Alzheimer's Disease
Holocaust survivor Betty Stein, 92, plays ping pong at a program for people with Alzheimer's and dementia at the Arthur Gilbert table tennis center in Los Angeles, California June 15, 2011. Reuters/Lucy Nicholson

New research has revealed that a commonly-used anti-inflammatory drug may be used to treat the dreaded Alzheimer’s disease. The researchers used an experimental model of Alzheimer's and found out that the drug successfully treated the condition. The anti-inflammatory drug completely reversed brain inflammation and memory loss in mice.

A common Non-Steroidal Anti Inflammatory Drug (NSAID), mefenamic acid, is used for period pain. The team led by Dr. David Brough from The University of Manchester said that this is the first time a drug has been shown to target the inflammatory pathway, which is extremely important in the disease model.

However, he also mentioned that much more research is needed to understand the impact on humans and long-term implications of its use. Most of the experiments involved in the study were carried out by PhD student Mike Daniels, and postdoc Dr. Jack Rivers-Auty under the supervision of Brough and Dr. Catherine Lawrence.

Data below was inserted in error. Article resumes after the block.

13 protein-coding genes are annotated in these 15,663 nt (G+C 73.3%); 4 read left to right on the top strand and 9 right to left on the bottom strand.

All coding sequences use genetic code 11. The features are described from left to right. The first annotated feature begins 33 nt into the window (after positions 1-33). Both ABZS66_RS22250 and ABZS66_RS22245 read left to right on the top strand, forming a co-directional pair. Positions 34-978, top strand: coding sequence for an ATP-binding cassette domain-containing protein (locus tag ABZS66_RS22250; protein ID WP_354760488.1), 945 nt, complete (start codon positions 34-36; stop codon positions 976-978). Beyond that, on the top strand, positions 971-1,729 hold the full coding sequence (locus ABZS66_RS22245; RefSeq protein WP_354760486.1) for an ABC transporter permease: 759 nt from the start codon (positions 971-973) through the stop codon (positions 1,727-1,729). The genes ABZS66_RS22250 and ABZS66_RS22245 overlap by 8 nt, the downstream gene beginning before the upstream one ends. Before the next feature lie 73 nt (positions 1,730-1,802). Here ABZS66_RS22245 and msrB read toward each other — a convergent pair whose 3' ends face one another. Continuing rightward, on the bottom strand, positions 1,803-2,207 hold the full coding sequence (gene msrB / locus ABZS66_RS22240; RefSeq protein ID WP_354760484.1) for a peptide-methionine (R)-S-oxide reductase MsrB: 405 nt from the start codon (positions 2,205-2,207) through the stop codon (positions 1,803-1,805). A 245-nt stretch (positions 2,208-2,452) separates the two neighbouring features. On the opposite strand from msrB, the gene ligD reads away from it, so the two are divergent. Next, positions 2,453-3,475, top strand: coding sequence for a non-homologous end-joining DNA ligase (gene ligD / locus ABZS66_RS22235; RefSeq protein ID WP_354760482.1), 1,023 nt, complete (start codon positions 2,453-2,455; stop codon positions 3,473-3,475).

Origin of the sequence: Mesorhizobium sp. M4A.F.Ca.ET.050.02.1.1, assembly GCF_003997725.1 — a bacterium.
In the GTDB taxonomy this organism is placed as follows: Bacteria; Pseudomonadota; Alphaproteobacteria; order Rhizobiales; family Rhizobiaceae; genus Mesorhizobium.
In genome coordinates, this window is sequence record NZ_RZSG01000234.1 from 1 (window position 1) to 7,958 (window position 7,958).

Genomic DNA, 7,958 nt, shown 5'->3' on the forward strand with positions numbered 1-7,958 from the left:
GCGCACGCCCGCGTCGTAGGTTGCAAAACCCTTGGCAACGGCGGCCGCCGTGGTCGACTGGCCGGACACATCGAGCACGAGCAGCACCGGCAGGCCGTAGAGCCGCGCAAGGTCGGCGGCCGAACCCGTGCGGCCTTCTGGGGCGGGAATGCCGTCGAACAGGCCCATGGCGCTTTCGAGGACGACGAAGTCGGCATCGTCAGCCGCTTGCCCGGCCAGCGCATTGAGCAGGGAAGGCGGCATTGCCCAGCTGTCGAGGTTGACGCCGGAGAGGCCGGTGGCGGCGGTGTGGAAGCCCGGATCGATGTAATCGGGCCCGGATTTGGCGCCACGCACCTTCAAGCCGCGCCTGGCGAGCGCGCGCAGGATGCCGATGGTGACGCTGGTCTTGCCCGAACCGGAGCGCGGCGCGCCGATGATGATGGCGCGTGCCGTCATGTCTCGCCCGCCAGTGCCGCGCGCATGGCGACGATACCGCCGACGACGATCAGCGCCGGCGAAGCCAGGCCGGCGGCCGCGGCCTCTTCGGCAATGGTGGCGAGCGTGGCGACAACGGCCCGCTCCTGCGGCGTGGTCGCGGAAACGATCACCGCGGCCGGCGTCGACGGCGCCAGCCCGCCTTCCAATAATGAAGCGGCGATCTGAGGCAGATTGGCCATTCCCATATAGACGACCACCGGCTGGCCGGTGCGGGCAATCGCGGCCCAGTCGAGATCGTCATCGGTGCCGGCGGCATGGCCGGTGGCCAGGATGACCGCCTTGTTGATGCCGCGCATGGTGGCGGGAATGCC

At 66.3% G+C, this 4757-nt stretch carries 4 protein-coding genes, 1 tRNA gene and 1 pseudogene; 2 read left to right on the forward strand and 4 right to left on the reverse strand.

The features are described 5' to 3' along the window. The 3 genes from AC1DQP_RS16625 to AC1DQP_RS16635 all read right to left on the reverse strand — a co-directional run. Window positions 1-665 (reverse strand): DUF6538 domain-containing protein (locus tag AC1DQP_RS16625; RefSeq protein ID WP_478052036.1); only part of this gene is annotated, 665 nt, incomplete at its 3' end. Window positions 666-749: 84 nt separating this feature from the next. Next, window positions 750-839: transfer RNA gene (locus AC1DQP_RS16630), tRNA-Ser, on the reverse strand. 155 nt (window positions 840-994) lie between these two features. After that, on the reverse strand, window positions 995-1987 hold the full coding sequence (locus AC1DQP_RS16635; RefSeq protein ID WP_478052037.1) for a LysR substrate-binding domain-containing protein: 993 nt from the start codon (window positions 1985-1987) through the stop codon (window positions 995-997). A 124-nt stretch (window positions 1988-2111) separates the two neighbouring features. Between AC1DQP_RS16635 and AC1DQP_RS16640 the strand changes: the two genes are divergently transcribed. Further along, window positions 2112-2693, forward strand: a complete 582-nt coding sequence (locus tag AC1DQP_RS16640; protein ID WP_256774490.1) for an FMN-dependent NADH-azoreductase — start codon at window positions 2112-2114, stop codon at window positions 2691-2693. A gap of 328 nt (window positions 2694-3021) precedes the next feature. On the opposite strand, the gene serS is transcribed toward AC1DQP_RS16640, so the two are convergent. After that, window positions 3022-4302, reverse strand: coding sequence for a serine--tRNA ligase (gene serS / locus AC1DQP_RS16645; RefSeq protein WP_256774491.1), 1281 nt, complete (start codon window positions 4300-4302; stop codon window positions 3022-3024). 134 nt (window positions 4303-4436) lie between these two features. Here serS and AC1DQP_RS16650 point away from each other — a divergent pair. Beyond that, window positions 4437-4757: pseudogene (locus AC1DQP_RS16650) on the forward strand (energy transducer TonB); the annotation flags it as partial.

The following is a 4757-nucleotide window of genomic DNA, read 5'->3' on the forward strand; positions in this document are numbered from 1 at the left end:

The study has been published in the journal Nature Communications and was funded by the Medical Research Council and the Alzheimer's Society. It has paved the way for human trials that the team hopes to conduct in near future.

The study involved transgenic mice that had developed symptoms of Alzheimer’s. One group of 10 mice was treated with mefenamic acid and the other group was treated with a placebo. The drug was administered via a mini-pump implanted under the skin for one month. The researchers found that the drug was able to reverse memory loss back to levels without the disease.

“Testing drugs already in use for other conditions is a priority for Alzheimer's Society - it could allow us to shortcut the fifteen years or so needed to develop a new dementia drug from scratch. These promising lab results identify a class of existing drugs that have potential to treat Alzheimer's disease by blocking a particular part of the immune response,” Director of Research and Development at Alzheimer's Society, Dr. Doug Brown, said in a statement.